- Real Estate
- Paris Flash
Lamar County property owners are likely to see a slight drop in the tax rate next year. How much remains to be seen.
Lamar County commissioners Monday approved a proposed property tax rate of 43.78 cents per $100 of property valuation. That’s .09 cents lower than the current rate, although the final may be even lower.
“This is only a proposed rate,” County Judge Chuck Superville said. “We are hip deep in it right now. It looks pretty good. I don’t anticipate we will need a tax increase.”
The current tax rate is 43.87 cents. Lamar County’s tax roll increased about $111 million to $2.8 billion. Of that, $24 million is new property. That leads to an effective rate of 42.51 cents.
“When your tax base is going up, your effective rate is going down,” Superville said. “What tax rate do you need to get the same money as last year – not including new property – that’s called the effective tax rate.”
At about $13.02 million, the county’s revenue is looking much better than this time last year, Superville said. He’s projecting an increase in sales tax of about $100,000. Even at the effective rate, new property would bring in $71,595.
“These are preliminary numbers,” he said. “They’re not set in stone. But I think it’s a pretty good indicator of where we’re going.”
Initial expenditures come to about $13.67 million, based on department heads’ requests, a flat payscale and savings of at least $188,750 from the new health insurance contract. That results in a shortfall of $240,868, which Superville said is manageable – but there are several requests still not in the budget, such as $100,000 for longevity pay and retirement, new personnel in the sheriff’s department, a $13,000 for a metal storage building for the sheriff, $27,000 to equip four new patrol cars, an anticipated $10,000 increase in the ambulance contract and $6,600 more for the volunteer fire departments.
The biggest question is what the county will do regarding insurance. The $188,750 predicted for savings is if coverage stays the same at 65 percent coverage for dependents. Superville said the county should follow the example of most other employers and put the full cost for dependent coverage on the employees. That would save the county about $713,000.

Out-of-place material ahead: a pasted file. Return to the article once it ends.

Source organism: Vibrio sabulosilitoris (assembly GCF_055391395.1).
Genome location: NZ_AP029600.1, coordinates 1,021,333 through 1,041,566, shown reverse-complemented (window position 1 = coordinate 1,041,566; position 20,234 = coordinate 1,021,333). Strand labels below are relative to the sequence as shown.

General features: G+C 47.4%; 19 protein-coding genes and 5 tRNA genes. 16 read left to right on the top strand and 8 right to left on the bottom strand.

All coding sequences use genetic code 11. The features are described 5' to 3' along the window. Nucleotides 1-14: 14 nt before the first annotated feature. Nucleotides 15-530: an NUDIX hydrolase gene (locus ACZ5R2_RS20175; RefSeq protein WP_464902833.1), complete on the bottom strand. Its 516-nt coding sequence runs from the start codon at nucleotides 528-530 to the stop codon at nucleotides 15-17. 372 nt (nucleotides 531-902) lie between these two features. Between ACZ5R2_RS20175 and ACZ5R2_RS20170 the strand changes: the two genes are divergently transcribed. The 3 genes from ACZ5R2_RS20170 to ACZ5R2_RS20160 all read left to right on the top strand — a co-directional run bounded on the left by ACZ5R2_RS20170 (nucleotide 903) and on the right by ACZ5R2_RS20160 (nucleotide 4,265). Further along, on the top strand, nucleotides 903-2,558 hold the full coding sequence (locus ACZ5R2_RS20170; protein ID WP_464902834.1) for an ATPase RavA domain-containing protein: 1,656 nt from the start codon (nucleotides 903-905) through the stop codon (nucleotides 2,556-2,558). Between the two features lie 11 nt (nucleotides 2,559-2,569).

“We can do nothing, and we’d be OK. We’re not in the same crisis we were in last year,” he said. “We’ve been presented with an opportunity. It’s easier to fix a problem when you have some money to fix it than when you’re back’s against a wall.”
At least a portion of any savings should go back as a pay increase for employees, he said. That would be an equal distribution, whereas the subsidy for dependent coverage only benefits a portion of the work force. At the very least, he said, the county should reduce its portion to 50 percent.
Precinct 2 Commissioner Lonnie Layton said he did not see any point in reducing the coverage now. Moving the savings to payroll would likely mean paying more than the county saved once retirement and other required add-ons were figured in.
Precinct 1 Commissioner Lawrence Malone said it would be better to keep the coverage the way it is now.
“I can’t see us having dependent coverage next year,” Malone said. “I’m not for taking dependent insurance away from anyone, but I think eventually, we’re going to have to bite this bullet.”
Layton said the county has wasted money with consultant Lockton Dunning. Rather than paying that company $40,000 a year, Lamar County could have stayed with an insurance agent, he said.
The new contract that is saving money on insurance is with the Texas Association of Counties, which was the low bid four years ago, Layton said, but the consultant recommended staying with United Healthcare because switching would cost too much. In the last eight years, TAC’s insurance costs have gone up 3 percent where United Healthcare’s increase last year was 25 percent.
Overall, Lockton has saved the county money, Superville said. An agent represents the insurance companies while the consultant represents the county, he said.
“That would be like going to a Toyota dealership and saying, ‘What kind of car do you think I need?’” he said.
County Treasurer Shirley Fults said a bigger issue than dependent coverage is what doctors and specialists employees will be able to see under BlueCross BlueShield
Commissioners delayed action on the salary order for elected officials since Precinct 3 Commissioner Rodney Pollard and Precinct 4 Commissioner Keith Mitchell were absent from Monday’s session. Superville said the order will have to be done in time to allow elected officials to review it before it’s adopted.
By Jeff Parish, eParisExtra